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Rich to lose most from new measures in April, as 750,000 brought into higher rate tax
As the governor of the Bank of England predicts stagnant real earnings for some time to come, households will be hit by a further average £200 a year loss from tax increases and benefit cuts due in April. In addition there will be big changes in marginal tax rates for some. Around 750,000 more people will become higher rate taxpayers as a result of a reduction in the level of income at which the higher rate starts to bite. This reduction accompanies the increase of £1,000 in the tax allowance which itself will take 500,000 other people out of tax altogether.
These are among the findings of new analysis done at the IFS in preparation for the launch of our annual IFS Green Budget on Wednesday February 2.
Losses from new measures in April will hit higher income households hardest. They will lose from the NI increase, will not gain from the increased income tax allowance and a minority will lose from the restriction in the amount that can be contributed tax free to a pension. The richest tenth1 will on average lose 3% of their net income from changes in April compared with an average 1% for the population as a whole. Those with the highest incomes have already been hit by the new 50p rate on incomes above £150,000 and the loss of the personal tax allowance for all those with incomes over £100,000.
1 The richest tenth includes single people without children earning more than £40,000 and single-earner couples with 2 children earning more than £100,000.
2 These are September figures, which are the ones used to determine benefit uprating
At the other end of the spectrum those dependent on means-tested benefits will be hit by the decision to raise benefits in line with the Consumer Prices Index (3.1%) as against the higher Retail Prices Index or Rossi Index (4.6% and 4.8% respectively)2.
In addition to a complex pattern of winners and losers there will be some big changes in the marginal tax (and tax credit withdrawal) rates faced by many. An extra 750,000 higher rate taxpayers will be created. One little noticed reform will also see up to 175,000 working age individuals, with an annual income around £40,000, facing an increase in their effective marginal tax from just over 30% to more than 70%. This is caused by a reduction in the income at which the family element of child tax credit starts to be withdrawn, and a very sharp increase in the rate at which it is withdrawn.
James Browne, a Senior Research Economist at the IFS and the chapter’s author said "Further reductions in household income are inevitable as government policies aimed at helping to reduce government borrowing from its post second world war high are introduced. The set of the changes coming in April is complex and the pattern of gains and losses reflects this. Perhaps less remarked upon are the changes in marginal tax rates. While taking 500,000 out of tax altogether, the way that the government has increased the personal allowance to ensure that higher rate taxpayers don’t gain will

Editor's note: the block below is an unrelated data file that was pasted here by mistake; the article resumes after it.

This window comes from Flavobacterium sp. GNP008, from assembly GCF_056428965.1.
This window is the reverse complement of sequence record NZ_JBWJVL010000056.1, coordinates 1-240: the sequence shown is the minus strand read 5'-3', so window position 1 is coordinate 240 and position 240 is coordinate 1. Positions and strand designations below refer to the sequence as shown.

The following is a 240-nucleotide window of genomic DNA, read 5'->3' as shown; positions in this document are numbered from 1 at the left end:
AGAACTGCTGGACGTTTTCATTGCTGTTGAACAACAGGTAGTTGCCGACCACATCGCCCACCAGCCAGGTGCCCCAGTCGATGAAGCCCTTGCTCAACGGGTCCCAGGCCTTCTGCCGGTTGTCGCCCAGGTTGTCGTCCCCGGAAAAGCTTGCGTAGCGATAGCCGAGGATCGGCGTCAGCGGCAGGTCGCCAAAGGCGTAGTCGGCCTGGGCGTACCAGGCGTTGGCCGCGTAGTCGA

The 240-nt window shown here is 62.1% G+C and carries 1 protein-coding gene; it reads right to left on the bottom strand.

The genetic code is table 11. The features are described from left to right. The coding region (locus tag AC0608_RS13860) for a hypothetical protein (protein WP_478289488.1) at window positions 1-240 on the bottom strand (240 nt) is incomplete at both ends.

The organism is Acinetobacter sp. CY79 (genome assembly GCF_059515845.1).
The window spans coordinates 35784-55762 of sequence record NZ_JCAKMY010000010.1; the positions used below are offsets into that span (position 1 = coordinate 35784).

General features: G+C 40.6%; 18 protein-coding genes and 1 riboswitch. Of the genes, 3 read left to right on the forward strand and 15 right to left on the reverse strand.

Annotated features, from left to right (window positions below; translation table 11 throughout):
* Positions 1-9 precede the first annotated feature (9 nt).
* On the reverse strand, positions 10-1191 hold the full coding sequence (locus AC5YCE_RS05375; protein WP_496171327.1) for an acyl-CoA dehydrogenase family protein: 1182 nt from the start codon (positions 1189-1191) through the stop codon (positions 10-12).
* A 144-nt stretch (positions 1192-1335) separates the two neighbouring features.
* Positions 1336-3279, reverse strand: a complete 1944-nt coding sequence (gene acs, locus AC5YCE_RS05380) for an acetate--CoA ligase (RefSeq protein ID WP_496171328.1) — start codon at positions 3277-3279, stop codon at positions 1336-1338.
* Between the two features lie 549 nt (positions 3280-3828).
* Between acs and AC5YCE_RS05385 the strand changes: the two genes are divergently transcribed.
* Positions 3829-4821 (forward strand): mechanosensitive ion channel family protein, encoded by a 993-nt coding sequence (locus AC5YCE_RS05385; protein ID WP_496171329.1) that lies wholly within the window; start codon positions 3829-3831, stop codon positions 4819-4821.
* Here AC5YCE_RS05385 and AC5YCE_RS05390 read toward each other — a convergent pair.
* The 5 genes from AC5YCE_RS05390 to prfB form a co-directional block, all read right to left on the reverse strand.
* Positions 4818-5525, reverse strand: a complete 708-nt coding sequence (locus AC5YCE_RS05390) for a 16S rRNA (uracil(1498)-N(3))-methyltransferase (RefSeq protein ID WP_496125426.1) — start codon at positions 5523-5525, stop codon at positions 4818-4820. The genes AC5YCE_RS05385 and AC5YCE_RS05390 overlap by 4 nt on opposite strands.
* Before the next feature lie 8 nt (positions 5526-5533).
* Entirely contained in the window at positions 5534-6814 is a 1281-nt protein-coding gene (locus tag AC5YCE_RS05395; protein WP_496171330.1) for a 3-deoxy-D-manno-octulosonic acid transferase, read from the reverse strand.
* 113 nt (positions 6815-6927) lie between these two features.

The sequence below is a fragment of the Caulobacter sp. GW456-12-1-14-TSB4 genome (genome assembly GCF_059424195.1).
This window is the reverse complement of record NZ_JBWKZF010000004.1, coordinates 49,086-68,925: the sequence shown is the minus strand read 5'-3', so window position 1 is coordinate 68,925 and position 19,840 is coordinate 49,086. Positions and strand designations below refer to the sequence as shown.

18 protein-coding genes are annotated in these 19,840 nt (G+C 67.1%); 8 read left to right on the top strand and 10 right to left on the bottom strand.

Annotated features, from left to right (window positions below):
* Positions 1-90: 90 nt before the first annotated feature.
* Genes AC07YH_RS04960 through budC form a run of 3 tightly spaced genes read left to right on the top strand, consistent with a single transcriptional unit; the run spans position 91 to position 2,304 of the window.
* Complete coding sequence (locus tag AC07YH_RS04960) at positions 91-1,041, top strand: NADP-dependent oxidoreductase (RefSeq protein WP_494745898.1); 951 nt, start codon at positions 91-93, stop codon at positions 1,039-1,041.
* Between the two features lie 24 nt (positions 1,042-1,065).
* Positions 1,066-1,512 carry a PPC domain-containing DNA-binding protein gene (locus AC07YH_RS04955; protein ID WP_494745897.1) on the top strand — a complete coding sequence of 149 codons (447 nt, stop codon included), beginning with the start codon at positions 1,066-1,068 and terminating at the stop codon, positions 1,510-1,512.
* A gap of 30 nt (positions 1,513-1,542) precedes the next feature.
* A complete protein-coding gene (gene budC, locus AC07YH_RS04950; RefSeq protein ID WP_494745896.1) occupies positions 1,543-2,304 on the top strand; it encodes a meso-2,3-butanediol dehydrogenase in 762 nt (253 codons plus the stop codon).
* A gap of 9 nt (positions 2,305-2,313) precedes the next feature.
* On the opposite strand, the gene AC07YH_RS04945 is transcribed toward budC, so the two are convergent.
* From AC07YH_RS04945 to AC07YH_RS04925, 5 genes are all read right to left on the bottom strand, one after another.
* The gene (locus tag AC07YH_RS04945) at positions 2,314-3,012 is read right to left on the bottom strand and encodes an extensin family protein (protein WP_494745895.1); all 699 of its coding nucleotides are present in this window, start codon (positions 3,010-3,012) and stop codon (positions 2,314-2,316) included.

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increase the number of higher rate taxpayers by 750,000. We calculate that a further 850,000 would be brought into this higher rate bracket by 2014-15 if the government reaches its ambition of a £10,000 allowance in the same way".
Notes to Editors:
1. Chapter 12 of the IFS Green Budget 2011 entitled ‘The effects of tax and benefit reforms to be introduced in April 2011’ by James Browne will be released on Monday 31st January 2011. For embargoed copies of the report or other queries, contact Bonnie Brimstone at IFS on 020 7291 4800 or email@example.com.
2. The IFS Green Budget 2011 will be launched on the morning of Wednesday 2nd February 2011. Please contact Bonnie Brimstone (020 7291 4800, 07730 667013 or firstname.lastname@example.org) for details if you would like to register to attend.
3. The analysis presented in this press release takes into account only tax and benefit reforms to be introduced in April 2011. The analysis in the Green Budget chapter also includes the indirect tax changes in January 2011.
The government has announced a large number of tax and benefit reforms to take effect throughout this Parliament. Previous IFS research has analysed the distributional impact off all reforms due to be introduced by April 2012 and April 2014 (see http://www.ifs.org.uk/publications/5313). The government has also announced its intention to introduce, from October 2013, a single benefit called Universal Credit that will replace most means-tested benefits and tax credits for those of working age, and previous IFS research has assessed how this might affect household incomes and measures of work incentives, based on details in the November 2010 White Paper (see http://www.ifs.org.uk/publications/5415).